Ugly Duckling Research

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We have all heard “The Ugly Duckling” when we were kids. My mom would read me the story every night until I soon memorized the whole thing. Till this day it is still my favorite fairytale story. I have done some research about the story to inform people about the facts behind “The Ugly Duckling”. I will be informing about the story history, characteristics, different versions, and modern adaptations. The original “Ugly Duckling” was written by a Danish poet named Han Christian Andersen.

The story was first published in Copenhagen, Denmark on November 11, 1843 in “New Fairy. First book. First Collection. 1844. ” Bregentved’s country estate and beautiful nature inspired Han to write the light hearted story of the “Ugly Duckling” in 1842. Han told the critics that the story reflected his own life and it was the reason why he wrote it, he described the story as his “autobiography”. He also explained that he considered titling the story “The Young Swans” but he didn’t want to spoil the element of surprise at the end of the story for the readers.

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Han didn’t intend the story to be a children’s book but like Jackie Wullschlager stated even though the story seem to be very mature for little kids it quickly became and remains children’s favorite book and began to sold out. “The Ugly Duckling” has all the characteristics of a fairytale. Some of the characteristics that make a story a fairytale could be good vs. bad, talking animals, focus plot on a problem, the protagonist leaves home, usually end with a happy ending and a moral. “The Ugly duckling happens to have all of these.

In the story all the animals could verbally communicate among each other, even chickens and ducks. The good ugly duckling had to face some mean and bad animals that picked on him for being so different from the rest. The problem throughout the whole story was for the ugly duckling to find where he truly belongs, with his real family. The ugly duckling (which is the protagonist) goes off on an adventure, leaving his home behind to find where he fits in. The story, of course, ends with a happy ending.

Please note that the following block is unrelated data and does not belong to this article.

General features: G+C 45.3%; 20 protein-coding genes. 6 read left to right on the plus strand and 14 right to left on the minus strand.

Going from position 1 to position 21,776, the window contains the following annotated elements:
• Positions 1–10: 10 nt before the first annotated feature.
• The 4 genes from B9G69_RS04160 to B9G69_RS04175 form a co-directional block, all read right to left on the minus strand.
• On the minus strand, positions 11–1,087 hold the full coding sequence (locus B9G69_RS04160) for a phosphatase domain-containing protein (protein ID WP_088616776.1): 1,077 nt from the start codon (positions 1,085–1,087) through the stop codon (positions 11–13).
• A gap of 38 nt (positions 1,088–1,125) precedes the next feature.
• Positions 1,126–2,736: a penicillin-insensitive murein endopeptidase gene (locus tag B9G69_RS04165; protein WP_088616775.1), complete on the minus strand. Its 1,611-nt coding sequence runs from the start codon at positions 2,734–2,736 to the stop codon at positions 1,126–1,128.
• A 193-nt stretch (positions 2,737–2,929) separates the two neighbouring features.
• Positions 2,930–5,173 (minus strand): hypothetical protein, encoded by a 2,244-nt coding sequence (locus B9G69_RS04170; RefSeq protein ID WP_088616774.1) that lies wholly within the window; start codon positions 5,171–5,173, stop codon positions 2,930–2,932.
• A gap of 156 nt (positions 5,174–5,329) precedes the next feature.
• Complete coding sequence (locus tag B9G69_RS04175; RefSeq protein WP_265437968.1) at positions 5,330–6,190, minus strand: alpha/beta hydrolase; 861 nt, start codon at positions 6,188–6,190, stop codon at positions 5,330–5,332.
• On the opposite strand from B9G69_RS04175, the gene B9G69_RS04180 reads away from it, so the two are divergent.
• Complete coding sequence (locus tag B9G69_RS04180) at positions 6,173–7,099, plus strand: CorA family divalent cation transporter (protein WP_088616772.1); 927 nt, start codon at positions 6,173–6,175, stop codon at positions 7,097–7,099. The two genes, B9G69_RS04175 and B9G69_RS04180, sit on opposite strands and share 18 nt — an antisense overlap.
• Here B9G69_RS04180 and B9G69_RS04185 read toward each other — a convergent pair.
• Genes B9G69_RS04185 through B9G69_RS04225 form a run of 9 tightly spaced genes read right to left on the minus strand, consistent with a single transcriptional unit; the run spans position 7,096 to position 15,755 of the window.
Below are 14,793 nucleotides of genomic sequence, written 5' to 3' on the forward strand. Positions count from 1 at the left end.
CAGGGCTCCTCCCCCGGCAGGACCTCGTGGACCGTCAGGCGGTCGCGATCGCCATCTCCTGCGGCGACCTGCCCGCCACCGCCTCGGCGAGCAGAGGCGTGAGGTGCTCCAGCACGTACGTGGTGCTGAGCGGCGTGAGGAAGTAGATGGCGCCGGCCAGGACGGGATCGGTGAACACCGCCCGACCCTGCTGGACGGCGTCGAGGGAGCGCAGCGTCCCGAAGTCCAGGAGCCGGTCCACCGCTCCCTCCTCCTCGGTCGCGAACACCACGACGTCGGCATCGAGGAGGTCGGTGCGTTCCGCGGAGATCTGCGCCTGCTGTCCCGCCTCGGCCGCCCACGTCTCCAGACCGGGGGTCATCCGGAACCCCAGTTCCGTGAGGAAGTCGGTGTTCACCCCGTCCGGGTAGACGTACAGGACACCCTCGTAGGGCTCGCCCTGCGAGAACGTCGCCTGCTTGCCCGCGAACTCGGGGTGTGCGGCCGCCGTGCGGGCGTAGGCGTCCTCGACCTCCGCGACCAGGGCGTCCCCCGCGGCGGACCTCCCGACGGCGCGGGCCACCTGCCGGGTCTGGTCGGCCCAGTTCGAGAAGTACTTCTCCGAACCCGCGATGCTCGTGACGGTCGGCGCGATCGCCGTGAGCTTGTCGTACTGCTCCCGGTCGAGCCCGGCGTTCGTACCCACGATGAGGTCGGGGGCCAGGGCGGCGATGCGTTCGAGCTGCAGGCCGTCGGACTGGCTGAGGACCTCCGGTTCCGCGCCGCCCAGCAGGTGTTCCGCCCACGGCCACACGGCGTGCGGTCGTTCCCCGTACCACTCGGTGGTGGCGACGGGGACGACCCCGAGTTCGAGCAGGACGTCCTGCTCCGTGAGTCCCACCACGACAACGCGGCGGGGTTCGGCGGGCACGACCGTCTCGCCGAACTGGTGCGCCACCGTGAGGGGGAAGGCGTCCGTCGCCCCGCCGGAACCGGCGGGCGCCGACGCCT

The ugly duckling grows to be a beautiful swan and finally finds a place he calls home, without any judgment by any animal. There are many morals to the story but the most obvious and important morals would be “to not be let down easily, be proud of yourself”, “Don’t judge a book by its cover, only because he ugly does not mean he is mean”, and “it is good to care about others, does not matter who it is. ” Another version of “The Ugly Duckling” that I came upon was “The Ugly Truckling”. It is written by David Gordon.

Instead of a duck, Gordon uses an adorable propeller plane in his adaption of “The Ugly Duckling. ” The ugly truckling doesn’t fit in with the little pick-up trucks that make up his large family of siblings. They tease him because he only has 3 wheels and because he cannot carry things around. As a result, he leaves his family to see if he belongs somewhere else. During his quest for self-discovery, he sees a group a planes flying overhead. He finally finds the place he belongs: in the sky with the other planes. A modern story of “The Ugly Duckling” would be one where people now in days can relate to.

An Example would be “The Ugly Duckling” by Iris Johansen, publish in New York in 1996… Nell Calder was a plain nobody wife and mother, who married a rich somebody. Her husband was a rich financier and they lived an elegant international lifestyle, along with their young daughter. Tragedy stuck as a hit man targets her husband the night of a lavish party. Nell also becomes a victim. She is stabbed and thrown from the balcony. Her face is so badly marred and her body so broken, she almost dies. After a long, arduous recovery, Nell learns that her attacker is still out there.

She wants him to pay for destroying her life and uses her hatred to help speed her recovery. Although determined, she knows this is not enough and finds she isn’t physically capable. A trainer helps her body become a killing machine and now she is a new woman. She is no longer an ugly duckling. With all this new information I understand the story a bit deeper than just the obvious meaning. This story is a lot more than “Don’t judge a book by a cover” the moral or the meaning to the story could be whatever the reader interprets. That’s why “The Ugly Duckling” has been and probably always will be my favorite fairytale.

Cited Sources

“Characteristics of a Fairytale. ” Characteristics of a Fairytale. Web “SurLaLune Fairy Tales: Modern Interpretations of Ugly Duckling. ” SurLaLune Fairy Tales: Annotated Fairy Tales, Fairy Tale Books and Illustrations. Web. 20 Apr. 2011. <http://www. surlalunefairytales. com/uglyduckling/themes. html>. “The Ugly Duckling by Iris Johansen Detailed Book Review. ” Detailed Book Reviews. Web. 20 Apr. 2011. <http://www. allreaders. com/topics/info_30108. sp>. The Ugly Duckling. Andersen, Hans Christian. 1909-14. Tales. The Harvard Classics. ” Bartleby. com: Great Books Online — Quotes, Poems, Novels, Classics and Hundreds More. Web. 20 Apr. 2011. <http://www. bartleby. com/17/3/1. html>. “The Ugly Duckling. ” Wikipedia, the Free Encyclopedia. Web. 20 Apr. 2011. <http://en. wikipedia. org/wiki/The_Ugly_Duckling>. “Three Little Rigs, Hansel & Diesel, and The Ugly Truckling by David Gordon. ” Books 4 Learning. Web. 20 Apr. 2011. <http://books4learning. blogspot. com/2010/10/in-progress. html>.

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